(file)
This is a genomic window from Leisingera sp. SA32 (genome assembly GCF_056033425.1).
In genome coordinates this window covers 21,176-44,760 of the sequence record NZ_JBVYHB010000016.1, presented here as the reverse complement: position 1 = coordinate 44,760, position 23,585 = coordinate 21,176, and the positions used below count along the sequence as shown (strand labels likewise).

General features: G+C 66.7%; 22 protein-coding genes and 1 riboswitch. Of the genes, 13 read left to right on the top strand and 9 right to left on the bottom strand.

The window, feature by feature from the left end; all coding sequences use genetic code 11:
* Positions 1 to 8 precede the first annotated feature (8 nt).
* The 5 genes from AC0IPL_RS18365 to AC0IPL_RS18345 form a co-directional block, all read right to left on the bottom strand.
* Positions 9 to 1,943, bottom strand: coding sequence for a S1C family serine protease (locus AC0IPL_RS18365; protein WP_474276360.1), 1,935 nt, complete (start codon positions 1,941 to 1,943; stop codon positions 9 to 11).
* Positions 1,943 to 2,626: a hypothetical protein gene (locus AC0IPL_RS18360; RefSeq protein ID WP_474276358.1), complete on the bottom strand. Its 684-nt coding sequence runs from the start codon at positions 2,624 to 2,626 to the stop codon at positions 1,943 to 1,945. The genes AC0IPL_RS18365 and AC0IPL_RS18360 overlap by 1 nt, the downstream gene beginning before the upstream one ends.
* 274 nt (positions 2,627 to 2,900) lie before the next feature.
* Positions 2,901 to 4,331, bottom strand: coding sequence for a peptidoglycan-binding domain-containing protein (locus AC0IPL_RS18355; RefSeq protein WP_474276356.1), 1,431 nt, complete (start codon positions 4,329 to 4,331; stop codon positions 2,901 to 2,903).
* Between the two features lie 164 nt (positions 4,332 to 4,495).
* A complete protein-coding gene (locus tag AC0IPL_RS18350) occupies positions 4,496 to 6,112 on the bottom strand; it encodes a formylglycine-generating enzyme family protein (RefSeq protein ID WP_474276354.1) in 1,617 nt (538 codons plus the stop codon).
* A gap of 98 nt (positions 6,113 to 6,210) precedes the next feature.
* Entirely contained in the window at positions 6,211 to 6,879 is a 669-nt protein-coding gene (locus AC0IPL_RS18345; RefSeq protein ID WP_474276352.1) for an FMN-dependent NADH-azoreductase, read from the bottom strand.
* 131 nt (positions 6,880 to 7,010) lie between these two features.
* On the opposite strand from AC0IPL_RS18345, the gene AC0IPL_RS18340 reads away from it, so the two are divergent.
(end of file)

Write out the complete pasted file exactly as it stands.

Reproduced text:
This is a genomic window from Leisingera sp. SA32 (genome assembly GCF_056033425.1).
In genome coordinates this window covers 21,176-44,760 of the sequence record NZ_JBVYHB010000016.1, presented here as the reverse complement: position 1 = coordinate 44,760, position 23,585 = coordinate 21,176, and the positions used below count along the sequence as shown (strand labels likewise).

General features: G+C 66.7%; 22 protein-coding genes and 1 riboswitch. Of the genes, 13 read left to right on the top strand and 9 right to left on the bottom strand.

The window, feature by feature from the left end; all coding sequences use genetic code 11:
* Positions 1 to 8 precede the first annotated feature (8 nt).
* The 5 genes from AC0IPL_RS18365 to AC0IPL_RS18345 form a co-directional block, all read right to left on the bottom strand.
* Positions 9 to 1,943, bottom strand: coding sequence for a S1C family serine protease (locus AC0IPL_RS18365; protein WP_474276360.1), 1,935 nt, complete (start codon positions 1,941 to 1,943; stop codon positions 9 to 11).
* Positions 1,943 to 2,626: a hypothetical protein gene (locus AC0IPL_RS18360; RefSeq protein ID WP_474276358.1), complete on the bottom strand. Its 684-nt coding sequence runs from the start codon at positions 2,624 to 2,626 to the stop codon at positions 1,943 to 1,945. The genes AC0IPL_RS18365 and AC0IPL_RS18360 overlap by 1 nt, the downstream gene beginning before the upstream one ends.
* 274 nt (positions 2,627 to 2,900) lie before the next feature.
* Positions 2,901 to 4,331, bottom strand: coding sequence for a peptidoglycan-binding domain-containing protein (locus AC0IPL_RS18355; RefSeq protein WP_474276356.1), 1,431 nt, complete (start codon positions 4,329 to 4,331; stop codon positions 2,901 to 2,903).
* Between the two features lie 164 nt (positions 4,332 to 4,495).
* A complete protein-coding gene (locus tag AC0IPL_RS18350) occupies positions 4,496 to 6,112 on the bottom strand; it encodes a formylglycine-generating enzyme family protein (RefSeq protein ID WP_474276354.1) in 1,617 nt (538 codons plus the stop codon).
* A gap of 98 nt (positions 6,113 to 6,210) precedes the next feature.
* Entirely contained in the window at positions 6,211 to 6,879 is a 669-nt protein-coding gene (locus AC0IPL_RS18345; RefSeq protein ID WP_474276352.1) for an FMN-dependent NADH-azoreductase, read from the bottom strand.
* 131 nt (positions 6,880 to 7,010) lie between these two features.
* On the opposite strand from AC0IPL_RS18345, the gene AC0IPL_RS18340 reads away from it, so the two are divergent.